Professor Rebecca Kysar wrote an article published in the University of Pennsylvania Law Review that discusses “dynamic legislation,” an approach to overcoming barriers to passing new legislation.
To overcome congressional gridlock, lawmakers have developed devices that, under certain conditions, provide easier paths to policy change. Procedural mechanisms may eliminate the threat of filibuster and other barriers to legislating. Laws may prompt Congress to act through sunset dates, penalties like sequestration, or other undesirable policy outcomes. Alternatively, the legislative product itself may spontaneously update without further action by Congress, a category I label “dynamic legislation.” For instance, during consideration of recent tax legislation, lawmakers proposed that certain tax cuts be automatically ratcheted down if the bill failed to generate sufficient economic growth and that delayed tax increases not go into effect if revenue hurdles were met.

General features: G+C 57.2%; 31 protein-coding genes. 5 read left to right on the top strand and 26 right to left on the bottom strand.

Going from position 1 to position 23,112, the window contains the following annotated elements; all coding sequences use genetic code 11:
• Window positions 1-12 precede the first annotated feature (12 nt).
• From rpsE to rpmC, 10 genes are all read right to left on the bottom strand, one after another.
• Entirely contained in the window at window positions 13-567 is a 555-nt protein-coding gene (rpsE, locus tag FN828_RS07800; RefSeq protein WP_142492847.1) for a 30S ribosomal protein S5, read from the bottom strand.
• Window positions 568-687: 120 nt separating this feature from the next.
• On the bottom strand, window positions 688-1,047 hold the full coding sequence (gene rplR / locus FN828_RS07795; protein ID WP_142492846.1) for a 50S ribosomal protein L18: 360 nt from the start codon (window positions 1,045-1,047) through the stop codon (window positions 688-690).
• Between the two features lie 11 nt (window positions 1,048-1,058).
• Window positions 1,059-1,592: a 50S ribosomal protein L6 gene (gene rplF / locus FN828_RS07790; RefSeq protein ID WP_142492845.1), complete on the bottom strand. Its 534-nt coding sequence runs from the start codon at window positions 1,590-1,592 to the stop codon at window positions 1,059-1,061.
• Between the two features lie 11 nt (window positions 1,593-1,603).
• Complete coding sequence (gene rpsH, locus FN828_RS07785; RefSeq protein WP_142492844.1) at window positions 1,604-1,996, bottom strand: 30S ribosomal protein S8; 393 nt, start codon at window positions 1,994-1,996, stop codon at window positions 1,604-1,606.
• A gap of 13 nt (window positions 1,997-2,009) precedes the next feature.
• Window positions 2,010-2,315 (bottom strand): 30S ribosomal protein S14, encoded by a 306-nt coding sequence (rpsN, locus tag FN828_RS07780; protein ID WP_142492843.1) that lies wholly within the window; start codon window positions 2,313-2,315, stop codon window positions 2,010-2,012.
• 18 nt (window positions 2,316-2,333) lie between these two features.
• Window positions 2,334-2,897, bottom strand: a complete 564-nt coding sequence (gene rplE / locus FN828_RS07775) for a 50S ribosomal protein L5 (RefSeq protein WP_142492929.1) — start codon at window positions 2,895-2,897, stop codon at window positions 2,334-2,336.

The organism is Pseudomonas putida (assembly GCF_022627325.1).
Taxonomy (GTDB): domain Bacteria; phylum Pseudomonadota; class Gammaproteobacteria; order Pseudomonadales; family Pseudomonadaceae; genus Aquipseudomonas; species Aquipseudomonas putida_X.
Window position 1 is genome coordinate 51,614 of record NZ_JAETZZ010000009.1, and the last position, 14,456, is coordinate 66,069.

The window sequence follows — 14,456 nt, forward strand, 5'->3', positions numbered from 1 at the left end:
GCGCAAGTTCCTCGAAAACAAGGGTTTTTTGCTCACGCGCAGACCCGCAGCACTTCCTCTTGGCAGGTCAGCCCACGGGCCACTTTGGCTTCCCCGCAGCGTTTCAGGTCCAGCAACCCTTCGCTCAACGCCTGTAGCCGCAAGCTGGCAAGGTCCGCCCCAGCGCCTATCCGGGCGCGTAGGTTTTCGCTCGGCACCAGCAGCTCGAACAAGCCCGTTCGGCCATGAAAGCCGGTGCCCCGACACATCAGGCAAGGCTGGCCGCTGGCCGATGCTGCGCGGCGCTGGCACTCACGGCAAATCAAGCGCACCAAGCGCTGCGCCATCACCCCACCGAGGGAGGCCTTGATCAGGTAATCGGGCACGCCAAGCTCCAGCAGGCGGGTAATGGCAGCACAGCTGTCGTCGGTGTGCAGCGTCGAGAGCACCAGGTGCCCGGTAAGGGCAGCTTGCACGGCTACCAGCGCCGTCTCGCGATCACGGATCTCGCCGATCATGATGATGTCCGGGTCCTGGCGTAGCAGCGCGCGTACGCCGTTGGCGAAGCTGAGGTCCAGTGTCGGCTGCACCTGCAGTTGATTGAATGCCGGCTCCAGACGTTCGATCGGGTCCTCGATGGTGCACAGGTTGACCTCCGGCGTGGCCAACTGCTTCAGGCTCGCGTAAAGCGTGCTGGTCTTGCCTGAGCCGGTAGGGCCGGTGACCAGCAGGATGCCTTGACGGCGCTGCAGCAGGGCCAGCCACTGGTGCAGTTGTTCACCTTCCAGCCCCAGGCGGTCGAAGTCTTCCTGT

Of these various tools, I argue that dynamic legislation has the most potential to combat legislative inertia while also meeting the challenges of the democratic process. Specifically, dynamic legislation outperforms the other tools because it leverages the resources of the administrative state without succumbing to excessive deference, it does not impermissibly entrench the current majority, and it is not as susceptible to the pathologies of the political economy and budget processes. Dynamic legislation also provides a mechanism by which Congress can evaluate itself, automatically adjusting laws depending on how well they are performing. Dynamic legislation holds particular promise in areas, like fiscal policy, where these concerns are acute, and where its design is not too costly.